An in-reactor experiment is being designed in order to validate the pellet-cladding mechanical interaction (PCMI) behavior of the BISON fuel performance code. The experimental parameters for the test rod being placed in the Halden Research Reactor are being determined using BISON simulations. The 3D model includes a missing pellet surface (MPS) defect to generate large local cladding deformations, which should be measureable after typical burnup times. The BISON fuel performance code is being developed at Idaho National Laboratory (INL) and is built on the Multiphysics Object-Oriented Simulation Environment (MOOSE) framework. BISON supports both 2D and 3D finite elements and solves the fully coupled equations for solid mechanics, heat conduction and species diffusion. A number of fuel performance effects are included using models for swelling, densification, creep, relocation and fission gas production & release. In addition, the mechanical and thermal contact between the fuel and cladding is explicitly modelled using a master-slave based contact algorithm. In order to accurately predict PCMI effects, the BISON code includes the relevant physics involved and provides a scalable and robust solution procedure. The depth of the proposed MPS defect is being varied in the BISON model to establish an optimum value for the experiment. The experiment will be interrupted approximately every 6 months to measure cladding radial deformation and provide data to validate BISON. The complete rodlet (~20 discrete pellets) is being simulated using a 180° half symmetry 3D model with MPS defects at two axial locations. In addition, annular pellets will be used at the top and bottom of the pellet stack to allow thermocouples within the rod to measure the fuel centerline temperature. Simulation results will be presented to illustrate the expected PCMI behavior and support the chosen experimental design parameters.

  12. Determination of Experimental Fuel Rod Parameters using 3D Modelling of PCMI with MPS Defect

    Energy Technology Data Exchange (ETDEWEB)

    Casagranda, Albert [Idaho National Laboratory; Spencer, Benjamin Whiting [Idaho National Laboratory; Pastore, Giovanni [Idaho National Laboratory; Novascone, Stephen Rhead [Idaho National Laboratory; Hales, Jason Dean [Idaho National Laboratory; Williamson, Richard L [Idaho National Laboratory; Martineau, Richard Charles [Idaho National Laboratory


    An in-reactor experiment is being designed in order to validate the pellet-cladding mechanical interaction (PCMI) behavior of the BISON fuel performance code. The experimental parameters for the test rod being placed in the Halden Research Reactor are being determined using BISON simulations. The 3D model includes a missing pellet surface (MPS) defect to generate large local cladding deformations, which should be measureable after typical burnup times. The BISON fuel performance code is being developed at Idaho National Laboratory (INL) and is built on the Multiphysics Object-Oriented Simulation Environment (MOOSE) framework. BISON supports both 2D and 3D finite elements and solves the fully coupled equations for solid mechanics, heat conduction and species diffusion. A number of fuel performance effects are included using models for swelling, densification, creep, relocation and fission gas production & release. In addition, the mechanical and thermal contact between the fuel and cladding is explicitly modelled using a master-slave based contact algorithm. In order to accurately predict PCMI effects, the BISON code includes the relevant physics involved and provides a scalable and robust solution procedure. The depth of the proposed MPS defect is being varied in the BISON model to establish an optimum value for the experiment. The experiment will be interrupted approximately every 6 months to measure cladding radial deformation and provide data to validate BISON. The complete rodlet (~20 discrete pellets) is being simulated using a 180° half symmetry 3D model with MPS defects at two axial locations. In addition, annular pellets will be used at the top and bottom of the pellet stack to allow thermocouples within the rod to measure the fuel centerline temperature. Simulation results will be presented to illustrate the expected PCMI behavior and support the chosen experimental design parameters.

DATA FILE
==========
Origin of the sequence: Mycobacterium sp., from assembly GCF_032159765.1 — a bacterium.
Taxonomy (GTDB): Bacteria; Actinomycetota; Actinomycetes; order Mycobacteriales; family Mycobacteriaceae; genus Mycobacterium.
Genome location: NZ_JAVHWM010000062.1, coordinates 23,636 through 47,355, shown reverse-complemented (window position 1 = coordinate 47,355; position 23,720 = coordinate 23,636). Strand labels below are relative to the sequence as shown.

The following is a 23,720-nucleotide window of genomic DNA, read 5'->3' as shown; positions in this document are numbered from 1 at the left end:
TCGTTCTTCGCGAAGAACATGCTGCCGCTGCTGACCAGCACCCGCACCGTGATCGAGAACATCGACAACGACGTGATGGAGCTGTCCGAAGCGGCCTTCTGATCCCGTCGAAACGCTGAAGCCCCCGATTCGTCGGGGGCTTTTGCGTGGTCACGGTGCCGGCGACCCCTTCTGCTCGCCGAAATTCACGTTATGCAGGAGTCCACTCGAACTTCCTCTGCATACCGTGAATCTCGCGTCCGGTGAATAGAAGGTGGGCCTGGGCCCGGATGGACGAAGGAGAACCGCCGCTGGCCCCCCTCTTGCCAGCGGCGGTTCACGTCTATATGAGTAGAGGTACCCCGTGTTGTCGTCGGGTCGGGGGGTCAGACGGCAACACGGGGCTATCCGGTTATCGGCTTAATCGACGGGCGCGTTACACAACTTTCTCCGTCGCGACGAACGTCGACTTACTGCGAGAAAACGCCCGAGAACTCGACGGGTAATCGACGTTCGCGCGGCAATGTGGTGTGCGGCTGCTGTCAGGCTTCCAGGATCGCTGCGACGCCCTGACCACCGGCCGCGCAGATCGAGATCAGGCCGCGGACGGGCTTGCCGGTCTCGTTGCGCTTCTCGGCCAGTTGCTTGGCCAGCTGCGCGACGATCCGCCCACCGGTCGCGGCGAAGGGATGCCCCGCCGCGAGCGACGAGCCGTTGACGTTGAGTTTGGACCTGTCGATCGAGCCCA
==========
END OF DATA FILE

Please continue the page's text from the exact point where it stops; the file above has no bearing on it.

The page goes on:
13. Experimental plan for the fuel-oil study

    Energy Technology Data Exchange (ETDEWEB)

    Ternes, M.P.; Levins, W.P.; Brown, M.A.